Brazil has increased its engagement across Africa, and with an alternative approach to international aid is contributing to the changing landscape of development cooperation. Embrapa, its national agricultural research institute, is the protagonist of such support, focusing on food security and rural development. Brazil also participates in triangular cooperation schemes in African countries, with the Agricultural Innovation MarketPlace considered as particularly successful, due to its peer-to-peer dimension and low administrative burden of participation.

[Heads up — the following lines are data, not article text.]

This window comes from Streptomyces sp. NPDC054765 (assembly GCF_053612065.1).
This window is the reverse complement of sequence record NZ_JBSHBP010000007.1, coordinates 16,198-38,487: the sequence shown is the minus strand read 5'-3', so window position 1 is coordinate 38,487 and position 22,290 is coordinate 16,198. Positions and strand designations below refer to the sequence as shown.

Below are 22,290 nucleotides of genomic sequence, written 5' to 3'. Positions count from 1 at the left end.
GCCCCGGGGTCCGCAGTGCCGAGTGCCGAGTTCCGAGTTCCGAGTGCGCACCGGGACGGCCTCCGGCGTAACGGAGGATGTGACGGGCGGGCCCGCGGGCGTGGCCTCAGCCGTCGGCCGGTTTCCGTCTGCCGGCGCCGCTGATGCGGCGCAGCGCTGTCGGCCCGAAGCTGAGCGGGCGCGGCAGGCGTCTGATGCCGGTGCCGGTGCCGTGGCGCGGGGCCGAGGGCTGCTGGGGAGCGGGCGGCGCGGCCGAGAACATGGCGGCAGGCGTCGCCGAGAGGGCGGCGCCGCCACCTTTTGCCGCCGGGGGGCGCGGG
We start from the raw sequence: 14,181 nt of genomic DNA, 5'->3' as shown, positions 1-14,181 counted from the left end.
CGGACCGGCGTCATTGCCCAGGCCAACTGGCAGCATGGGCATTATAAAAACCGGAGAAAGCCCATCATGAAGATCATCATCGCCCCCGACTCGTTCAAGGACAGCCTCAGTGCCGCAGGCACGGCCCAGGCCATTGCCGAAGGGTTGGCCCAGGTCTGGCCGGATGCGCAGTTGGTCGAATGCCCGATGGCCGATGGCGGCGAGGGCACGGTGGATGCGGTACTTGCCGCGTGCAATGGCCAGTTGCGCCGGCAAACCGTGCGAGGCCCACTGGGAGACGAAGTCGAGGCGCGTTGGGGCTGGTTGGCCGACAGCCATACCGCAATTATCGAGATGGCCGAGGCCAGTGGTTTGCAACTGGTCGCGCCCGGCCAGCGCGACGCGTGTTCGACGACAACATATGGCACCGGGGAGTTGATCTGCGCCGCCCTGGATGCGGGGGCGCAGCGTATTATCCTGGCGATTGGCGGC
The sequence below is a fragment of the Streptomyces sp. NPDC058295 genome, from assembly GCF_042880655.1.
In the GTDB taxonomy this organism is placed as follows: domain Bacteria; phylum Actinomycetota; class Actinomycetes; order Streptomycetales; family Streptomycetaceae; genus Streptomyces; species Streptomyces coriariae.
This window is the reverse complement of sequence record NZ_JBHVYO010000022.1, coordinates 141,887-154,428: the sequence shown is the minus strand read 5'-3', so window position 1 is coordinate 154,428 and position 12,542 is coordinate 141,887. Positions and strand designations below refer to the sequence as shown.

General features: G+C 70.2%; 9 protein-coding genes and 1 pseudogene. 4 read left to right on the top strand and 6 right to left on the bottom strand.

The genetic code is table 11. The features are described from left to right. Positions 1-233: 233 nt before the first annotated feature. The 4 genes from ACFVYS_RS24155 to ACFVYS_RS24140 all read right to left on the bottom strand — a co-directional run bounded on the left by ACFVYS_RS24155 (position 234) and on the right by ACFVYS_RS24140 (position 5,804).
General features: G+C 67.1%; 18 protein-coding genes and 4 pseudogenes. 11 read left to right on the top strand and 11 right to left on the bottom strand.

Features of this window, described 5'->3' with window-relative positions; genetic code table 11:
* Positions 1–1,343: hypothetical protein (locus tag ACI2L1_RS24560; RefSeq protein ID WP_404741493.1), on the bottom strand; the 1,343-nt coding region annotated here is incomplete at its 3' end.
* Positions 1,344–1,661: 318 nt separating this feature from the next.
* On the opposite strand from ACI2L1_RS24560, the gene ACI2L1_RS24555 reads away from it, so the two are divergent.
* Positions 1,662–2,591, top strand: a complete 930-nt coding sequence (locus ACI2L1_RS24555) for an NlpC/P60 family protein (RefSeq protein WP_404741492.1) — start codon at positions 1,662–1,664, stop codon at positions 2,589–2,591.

Despite discussions by the European Commission and member states on triangular cooperation, there are major perceived obstacles for EU engagement, e.g. lack of information and some skepticism about ‘new donors’ initiatives. On the other hand, the EU is increasing its support to agricultural research for development, emphasizing the importance of locally-owned research that can be scaled up and more directly beneficial for smallholder farmers (uptake of research results). If the EU would engage with the MKTPlace, it would be a pragmatic case of cooperation with Brazil in agricultural research, useful to promote mutual trust. This could also increase MKTPlace impact and effectiveness, and potentially lead to broader EU participation in innovative triangular partnerships.